Kansas City’s epidemic of stolen guns hits new high

Thieves are stealing firearms in Kansas City at an alarming and rising rate, new numbers show.

The number of reported thefts hit 886 in 2017 — a 50 percent increase over the past two years.

Kansas City stands out in what has been a national epidemic as more guns than ever are bought, sold — and stolen.

“There is a robust black market in guns,” said Chelsea Parsons, the vice president of guns and crime policy at the Center for American Progress in Washington, D.C.

“It’s a lucrative criminal enterprise,” she said, “and we know stolen guns are not intended for any legitimate purpose. They are passed around through underground networks and used in a crime.”

When The Star first obtained firearms theft data from the Kansas City Police Department last August, the numbers showed how the number of thefts, which had fluctuated between 500 and 600 a year since 2008, leaped to 804 in 2016.

But then it got worse.

The numbers as of August projected a total around 830 for 2017, but firearms thefts rose even more sharply over the last four months of 2017 to reach 886.

“We are in the midst of a drug gang epidemic,” said Erich Pratt, the executive director of Gun Owners of America. “And one of the most marketable commodities to steal is guns. They can be bartered for cash or drugs.”

Much of the increase has been seen in thefts of firearms from vehicles, often in parking lots or on the street outside of venues or events where guns are more likely to be left in cars.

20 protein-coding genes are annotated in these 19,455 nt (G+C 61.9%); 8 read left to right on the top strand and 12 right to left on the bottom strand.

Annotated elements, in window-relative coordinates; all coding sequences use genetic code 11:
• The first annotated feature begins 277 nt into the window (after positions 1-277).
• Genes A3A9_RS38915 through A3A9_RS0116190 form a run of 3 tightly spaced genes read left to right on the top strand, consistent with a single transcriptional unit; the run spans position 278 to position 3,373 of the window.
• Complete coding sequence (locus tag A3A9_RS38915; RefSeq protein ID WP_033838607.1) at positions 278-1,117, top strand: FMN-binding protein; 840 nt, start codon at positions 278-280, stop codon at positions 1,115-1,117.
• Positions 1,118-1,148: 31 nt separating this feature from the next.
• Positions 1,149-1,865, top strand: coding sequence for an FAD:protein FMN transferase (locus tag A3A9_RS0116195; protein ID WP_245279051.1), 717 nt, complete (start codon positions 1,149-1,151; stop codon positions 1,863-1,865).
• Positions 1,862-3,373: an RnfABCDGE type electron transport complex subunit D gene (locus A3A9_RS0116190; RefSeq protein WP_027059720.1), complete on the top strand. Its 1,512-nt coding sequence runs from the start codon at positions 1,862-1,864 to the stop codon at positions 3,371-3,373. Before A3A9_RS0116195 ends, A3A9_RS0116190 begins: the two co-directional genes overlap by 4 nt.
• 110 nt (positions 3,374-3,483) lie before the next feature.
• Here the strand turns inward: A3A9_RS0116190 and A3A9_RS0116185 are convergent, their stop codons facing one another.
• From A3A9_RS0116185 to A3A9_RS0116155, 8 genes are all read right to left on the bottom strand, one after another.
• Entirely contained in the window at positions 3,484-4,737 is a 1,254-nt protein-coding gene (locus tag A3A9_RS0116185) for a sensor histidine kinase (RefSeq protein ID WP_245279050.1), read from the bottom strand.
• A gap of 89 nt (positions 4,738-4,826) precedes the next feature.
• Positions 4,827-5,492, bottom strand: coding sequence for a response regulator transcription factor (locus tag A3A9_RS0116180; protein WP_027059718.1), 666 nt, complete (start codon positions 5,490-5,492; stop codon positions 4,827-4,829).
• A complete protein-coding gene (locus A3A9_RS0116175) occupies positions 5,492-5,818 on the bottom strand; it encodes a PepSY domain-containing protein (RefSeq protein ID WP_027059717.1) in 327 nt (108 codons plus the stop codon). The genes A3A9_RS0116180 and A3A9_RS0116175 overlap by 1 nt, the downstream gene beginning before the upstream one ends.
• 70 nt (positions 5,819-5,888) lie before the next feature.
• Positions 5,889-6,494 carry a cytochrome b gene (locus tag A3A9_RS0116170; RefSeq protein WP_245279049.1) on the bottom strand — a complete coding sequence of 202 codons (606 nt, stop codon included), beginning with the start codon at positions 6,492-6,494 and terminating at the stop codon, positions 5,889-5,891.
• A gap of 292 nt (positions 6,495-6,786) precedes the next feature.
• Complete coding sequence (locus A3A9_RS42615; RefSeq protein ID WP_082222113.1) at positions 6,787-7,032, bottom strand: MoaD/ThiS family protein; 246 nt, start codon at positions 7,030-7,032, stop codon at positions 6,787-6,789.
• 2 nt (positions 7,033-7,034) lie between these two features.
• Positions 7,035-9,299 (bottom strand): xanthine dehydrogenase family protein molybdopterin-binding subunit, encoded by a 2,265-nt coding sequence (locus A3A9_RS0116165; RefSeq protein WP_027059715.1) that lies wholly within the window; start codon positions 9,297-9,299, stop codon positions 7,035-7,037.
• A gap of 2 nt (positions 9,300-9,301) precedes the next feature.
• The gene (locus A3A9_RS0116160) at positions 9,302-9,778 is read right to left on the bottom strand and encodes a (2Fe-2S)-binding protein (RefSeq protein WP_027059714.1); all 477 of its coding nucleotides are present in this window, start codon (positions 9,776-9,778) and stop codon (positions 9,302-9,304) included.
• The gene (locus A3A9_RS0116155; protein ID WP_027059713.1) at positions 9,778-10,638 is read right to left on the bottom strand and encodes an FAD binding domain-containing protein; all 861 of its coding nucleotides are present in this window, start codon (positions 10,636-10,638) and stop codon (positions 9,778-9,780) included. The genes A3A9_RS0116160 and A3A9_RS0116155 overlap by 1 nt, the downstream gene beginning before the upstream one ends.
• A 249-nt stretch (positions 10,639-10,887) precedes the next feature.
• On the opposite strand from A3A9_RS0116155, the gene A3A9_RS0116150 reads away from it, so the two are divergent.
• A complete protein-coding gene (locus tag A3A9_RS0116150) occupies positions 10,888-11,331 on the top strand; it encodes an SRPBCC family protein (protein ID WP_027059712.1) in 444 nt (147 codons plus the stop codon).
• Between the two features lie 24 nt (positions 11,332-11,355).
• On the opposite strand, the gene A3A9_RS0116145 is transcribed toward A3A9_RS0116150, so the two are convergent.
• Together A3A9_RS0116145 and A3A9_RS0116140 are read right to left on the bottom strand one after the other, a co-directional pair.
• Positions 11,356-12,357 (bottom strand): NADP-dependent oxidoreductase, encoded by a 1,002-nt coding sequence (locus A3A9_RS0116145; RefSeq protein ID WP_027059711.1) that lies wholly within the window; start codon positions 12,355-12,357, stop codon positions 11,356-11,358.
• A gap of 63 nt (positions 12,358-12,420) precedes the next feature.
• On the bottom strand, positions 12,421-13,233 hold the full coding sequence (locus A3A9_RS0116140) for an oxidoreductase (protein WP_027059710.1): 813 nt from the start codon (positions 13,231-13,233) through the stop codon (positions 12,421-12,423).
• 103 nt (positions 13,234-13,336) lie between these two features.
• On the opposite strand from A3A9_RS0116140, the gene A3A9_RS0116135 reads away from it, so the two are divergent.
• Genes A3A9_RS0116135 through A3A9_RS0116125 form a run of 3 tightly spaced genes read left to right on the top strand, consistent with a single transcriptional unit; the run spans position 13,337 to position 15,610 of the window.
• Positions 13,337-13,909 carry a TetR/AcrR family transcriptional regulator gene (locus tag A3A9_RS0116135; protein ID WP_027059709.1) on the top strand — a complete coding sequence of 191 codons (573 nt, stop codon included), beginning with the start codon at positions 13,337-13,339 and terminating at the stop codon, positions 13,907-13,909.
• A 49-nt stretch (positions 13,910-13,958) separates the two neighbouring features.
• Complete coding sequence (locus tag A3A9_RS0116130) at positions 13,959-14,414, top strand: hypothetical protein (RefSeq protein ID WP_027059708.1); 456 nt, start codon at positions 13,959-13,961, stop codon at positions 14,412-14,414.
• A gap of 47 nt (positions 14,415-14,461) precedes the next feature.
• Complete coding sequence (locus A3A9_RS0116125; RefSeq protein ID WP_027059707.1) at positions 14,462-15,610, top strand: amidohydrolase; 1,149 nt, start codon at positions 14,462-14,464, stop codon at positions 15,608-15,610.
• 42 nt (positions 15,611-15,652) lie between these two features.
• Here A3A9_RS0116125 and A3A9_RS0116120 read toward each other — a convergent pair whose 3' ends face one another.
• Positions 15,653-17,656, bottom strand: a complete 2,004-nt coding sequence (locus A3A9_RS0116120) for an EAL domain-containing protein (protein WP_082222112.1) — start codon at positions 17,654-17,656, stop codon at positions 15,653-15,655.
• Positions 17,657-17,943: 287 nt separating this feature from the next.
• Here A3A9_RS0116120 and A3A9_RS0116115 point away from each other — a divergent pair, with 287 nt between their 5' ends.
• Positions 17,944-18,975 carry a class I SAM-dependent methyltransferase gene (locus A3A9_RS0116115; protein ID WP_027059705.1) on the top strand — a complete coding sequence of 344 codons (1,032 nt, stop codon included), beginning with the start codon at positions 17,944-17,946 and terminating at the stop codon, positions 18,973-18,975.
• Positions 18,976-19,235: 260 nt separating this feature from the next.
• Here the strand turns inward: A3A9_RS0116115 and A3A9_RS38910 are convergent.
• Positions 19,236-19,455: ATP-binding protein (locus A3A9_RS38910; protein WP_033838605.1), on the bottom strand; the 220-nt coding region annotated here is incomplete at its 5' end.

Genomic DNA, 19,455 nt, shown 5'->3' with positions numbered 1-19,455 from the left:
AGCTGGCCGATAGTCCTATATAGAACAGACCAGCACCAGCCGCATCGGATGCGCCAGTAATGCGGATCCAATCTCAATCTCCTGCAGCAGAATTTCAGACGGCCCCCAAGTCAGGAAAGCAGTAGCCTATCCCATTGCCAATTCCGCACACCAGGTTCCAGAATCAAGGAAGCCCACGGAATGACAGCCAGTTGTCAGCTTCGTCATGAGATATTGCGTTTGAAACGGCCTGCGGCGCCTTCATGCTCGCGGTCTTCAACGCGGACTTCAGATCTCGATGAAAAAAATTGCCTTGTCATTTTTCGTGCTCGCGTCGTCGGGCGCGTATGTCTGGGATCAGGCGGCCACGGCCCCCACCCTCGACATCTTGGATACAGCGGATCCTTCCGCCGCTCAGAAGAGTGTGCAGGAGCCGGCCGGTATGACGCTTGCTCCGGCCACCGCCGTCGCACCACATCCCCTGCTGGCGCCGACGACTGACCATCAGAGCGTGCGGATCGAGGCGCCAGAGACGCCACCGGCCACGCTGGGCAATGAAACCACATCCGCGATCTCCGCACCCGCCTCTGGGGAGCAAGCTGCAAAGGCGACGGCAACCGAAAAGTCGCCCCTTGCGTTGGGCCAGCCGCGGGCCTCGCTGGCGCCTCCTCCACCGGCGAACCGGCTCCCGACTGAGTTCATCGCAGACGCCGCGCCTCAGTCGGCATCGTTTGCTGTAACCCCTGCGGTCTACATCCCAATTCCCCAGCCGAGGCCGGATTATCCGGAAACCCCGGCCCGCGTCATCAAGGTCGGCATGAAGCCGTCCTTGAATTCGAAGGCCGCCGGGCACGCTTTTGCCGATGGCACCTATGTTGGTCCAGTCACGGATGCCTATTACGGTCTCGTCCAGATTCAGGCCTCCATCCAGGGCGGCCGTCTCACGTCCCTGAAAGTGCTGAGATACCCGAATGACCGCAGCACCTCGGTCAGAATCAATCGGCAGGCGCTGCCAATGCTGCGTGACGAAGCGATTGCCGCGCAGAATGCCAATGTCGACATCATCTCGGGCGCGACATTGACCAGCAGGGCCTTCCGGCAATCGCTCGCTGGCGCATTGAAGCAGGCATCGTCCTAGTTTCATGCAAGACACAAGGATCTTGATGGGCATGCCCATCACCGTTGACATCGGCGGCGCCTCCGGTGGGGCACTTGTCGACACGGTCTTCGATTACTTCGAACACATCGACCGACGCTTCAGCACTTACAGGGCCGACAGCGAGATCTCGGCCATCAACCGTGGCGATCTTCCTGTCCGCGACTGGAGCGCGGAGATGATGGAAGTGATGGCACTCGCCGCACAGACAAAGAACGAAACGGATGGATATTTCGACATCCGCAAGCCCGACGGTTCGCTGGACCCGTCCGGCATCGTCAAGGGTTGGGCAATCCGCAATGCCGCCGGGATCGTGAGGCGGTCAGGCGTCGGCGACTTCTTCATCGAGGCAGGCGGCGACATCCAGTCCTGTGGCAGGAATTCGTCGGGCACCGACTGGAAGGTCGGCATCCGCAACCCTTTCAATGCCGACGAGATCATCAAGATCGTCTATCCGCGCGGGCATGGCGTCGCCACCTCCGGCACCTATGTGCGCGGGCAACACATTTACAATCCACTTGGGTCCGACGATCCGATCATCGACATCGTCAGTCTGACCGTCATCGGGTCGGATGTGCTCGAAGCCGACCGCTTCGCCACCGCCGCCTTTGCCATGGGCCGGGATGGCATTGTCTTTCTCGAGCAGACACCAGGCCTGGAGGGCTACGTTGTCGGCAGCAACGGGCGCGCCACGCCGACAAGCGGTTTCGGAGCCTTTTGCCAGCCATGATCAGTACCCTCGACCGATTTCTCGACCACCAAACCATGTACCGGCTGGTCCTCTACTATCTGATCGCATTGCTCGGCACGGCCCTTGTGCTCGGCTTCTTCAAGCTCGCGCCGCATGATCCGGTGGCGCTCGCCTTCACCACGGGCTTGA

Some of Kansas City’s worst spots for gun thefts included the KCI Expo Center during gun shows, and in the parking lot for Chiefs games at Arrowhead Stadium and in cars outside of nightclubs and concerts that don’t allow customers to bring guns inside.

The Bureau of Alcohol and Firearms tracks the number of firearms thefts from licensed gun dealers, and those totals nationwide have risen 61 percent since 2015.

The national totals for thefts from individuals are harder to track, depending on police department crime reports to the FBI, but the Center for American Progress’ analysis of FBI reports estimates some 1.2 million guns were stolen between 2012 and 2015.

Kansas City police have increased security efforts at area gun shows, said spokesman Capt. Lionel Colón. Officers have met with people hosting events to help them improve their security efforts.

They have joined with groups like Moms Demand Action in spreading the word for gun owners to secure or lock their weapons against theft or the accidental use by children.